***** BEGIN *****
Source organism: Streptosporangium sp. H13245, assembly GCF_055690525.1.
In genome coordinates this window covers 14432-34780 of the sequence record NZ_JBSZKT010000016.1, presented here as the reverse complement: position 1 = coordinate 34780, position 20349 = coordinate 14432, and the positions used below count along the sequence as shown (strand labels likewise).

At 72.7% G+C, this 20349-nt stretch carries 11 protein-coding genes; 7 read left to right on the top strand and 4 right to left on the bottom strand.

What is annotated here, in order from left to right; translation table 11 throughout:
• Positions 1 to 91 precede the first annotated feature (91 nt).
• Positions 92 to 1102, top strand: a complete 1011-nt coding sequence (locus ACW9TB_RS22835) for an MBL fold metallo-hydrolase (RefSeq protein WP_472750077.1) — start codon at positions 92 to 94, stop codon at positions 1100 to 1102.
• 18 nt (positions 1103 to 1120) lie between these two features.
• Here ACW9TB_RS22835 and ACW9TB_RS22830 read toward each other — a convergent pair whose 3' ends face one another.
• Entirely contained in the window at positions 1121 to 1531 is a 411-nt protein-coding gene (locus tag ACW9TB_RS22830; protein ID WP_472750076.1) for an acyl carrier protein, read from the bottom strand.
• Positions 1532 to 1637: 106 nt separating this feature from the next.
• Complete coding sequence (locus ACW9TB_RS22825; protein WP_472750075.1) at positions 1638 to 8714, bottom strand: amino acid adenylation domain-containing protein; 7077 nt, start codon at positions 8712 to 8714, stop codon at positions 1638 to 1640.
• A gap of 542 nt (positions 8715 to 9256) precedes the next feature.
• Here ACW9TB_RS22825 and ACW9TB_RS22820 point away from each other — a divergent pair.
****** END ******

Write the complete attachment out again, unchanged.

Source organism: Streptosporangium sp. H13245, assembly GCF_055690525.1.
In genome coordinates this window covers 14432-34780 of the sequence record NZ_JBSZKT010000016.1, presented here as the reverse complement: position 1 = coordinate 34780, position 20349 = coordinate 14432, and the positions used below count along the sequence as shown (strand labels likewise).

At 72.7% G+C, this 20349-nt stretch carries 11 protein-coding genes; 7 read left to right on the top strand and 4 right to left on the bottom strand.

What is annotated here, in order from left to right; translation table 11 throughout:
• Positions 1 to 91 precede the first annotated feature (91 nt).
• Positions 92 to 1102, top strand: a complete 1011-nt coding sequence (locus ACW9TB_RS22835) for an MBL fold metallo-hydrolase (RefSeq protein WP_472750077.1) — start codon at positions 92 to 94, stop codon at positions 1100 to 1102.
• 18 nt (positions 1103 to 1120) lie between these two features.
• Here ACW9TB_RS22835 and ACW9TB_RS22830 read toward each other — a convergent pair whose 3' ends face one another.
• Entirely contained in the window at positions 1121 to 1531 is a 411-nt protein-coding gene (locus tag ACW9TB_RS22830; protein ID WP_472750076.1) for an acyl carrier protein, read from the bottom strand.
• Positions 1532 to 1637: 106 nt separating this feature from the next.
• Complete coding sequence (locus ACW9TB_RS22825; protein WP_472750075.1) at positions 1638 to 8714, bottom strand: amino acid adenylation domain-containing protein; 7077 nt, start codon at positions 8712 to 8714, stop codon at positions 1638 to 1640.
• A gap of 542 nt (positions 8715 to 9256) precedes the next feature.
• Here ACW9TB_RS22825 and ACW9TB_RS22820 point away from each other — a divergent pair.